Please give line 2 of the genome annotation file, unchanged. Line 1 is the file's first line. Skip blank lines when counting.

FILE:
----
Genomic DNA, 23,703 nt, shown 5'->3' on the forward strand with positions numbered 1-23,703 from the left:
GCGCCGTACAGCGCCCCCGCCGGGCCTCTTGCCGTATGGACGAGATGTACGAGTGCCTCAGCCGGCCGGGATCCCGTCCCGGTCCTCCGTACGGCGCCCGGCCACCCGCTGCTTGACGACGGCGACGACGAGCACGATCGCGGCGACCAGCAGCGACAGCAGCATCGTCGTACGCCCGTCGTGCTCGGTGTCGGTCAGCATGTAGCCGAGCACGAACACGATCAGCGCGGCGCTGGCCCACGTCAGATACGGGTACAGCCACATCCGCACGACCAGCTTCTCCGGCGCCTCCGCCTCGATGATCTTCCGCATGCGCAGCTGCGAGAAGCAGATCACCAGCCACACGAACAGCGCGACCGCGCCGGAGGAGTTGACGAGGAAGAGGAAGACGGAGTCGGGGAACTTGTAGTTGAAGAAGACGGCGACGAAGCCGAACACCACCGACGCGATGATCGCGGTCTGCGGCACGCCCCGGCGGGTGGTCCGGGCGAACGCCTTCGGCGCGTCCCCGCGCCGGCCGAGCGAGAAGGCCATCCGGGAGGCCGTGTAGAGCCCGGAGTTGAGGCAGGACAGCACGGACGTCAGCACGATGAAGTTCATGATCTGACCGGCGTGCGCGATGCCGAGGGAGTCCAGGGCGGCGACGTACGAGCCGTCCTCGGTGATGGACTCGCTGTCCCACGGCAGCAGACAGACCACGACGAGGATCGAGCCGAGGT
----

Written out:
GCGCCGTACAGCGCCCCCGCCGGGCCTCTTGCCGTATGGACGAGATGTACGAGTGCCTCAGCCGGCCGGGATCCCGTCCCGGTCCTCCGTACGGCGCCCGGCCACCCGCTGCTTGACGACGGCGACGACGAGCACGATCGCGGCGACCAGCAGCGACAGCAGCATCGTCGTACGCCCGTCGTGCTCGGTGTCGGTCAGCATGTAGCCGAGCACGAACACGATCAGCGCGGCGCTGGCCCACGTCAGATACGGGTACAGCCACATCCGCACGACCAGCTTCTCCGGCGCCTCCGCCTCGATGATCTTCCGCATGCGCAGCTGCGAGAAGCAGATCACCAGCCACACGAACAGCGCGACCGCGCCGGAGGAGTTGACGAGGAAGAGGAAGACGGAGTCGGGGAACTTGTAGTTGAAGAAGACGGCGACGAAGCCGAACACCACCGACGCGATGATCGCGGTCTGCGGCACGCCCCGGCGGGTGGTCCGGGCGAACGCCTTCGGCGCGTCCCCGCGCCGGCCGAGCGAGAAGGCCATCCGGGAGGCCGTGTAGAGCCCGGAGTTGAGGCAGGACAGCACGGACGTCAGCACGATGAAGTTCATGATCTGACCGGCGTGCGCGATGCCGAGGGAGTCCAGGGCGGCGACGTACGAGCCGTCCTCGGTGATGGACTCGCTGTCCCACGGCAGCAGACAGACCACGACGAGGATCGAGCCGAGGT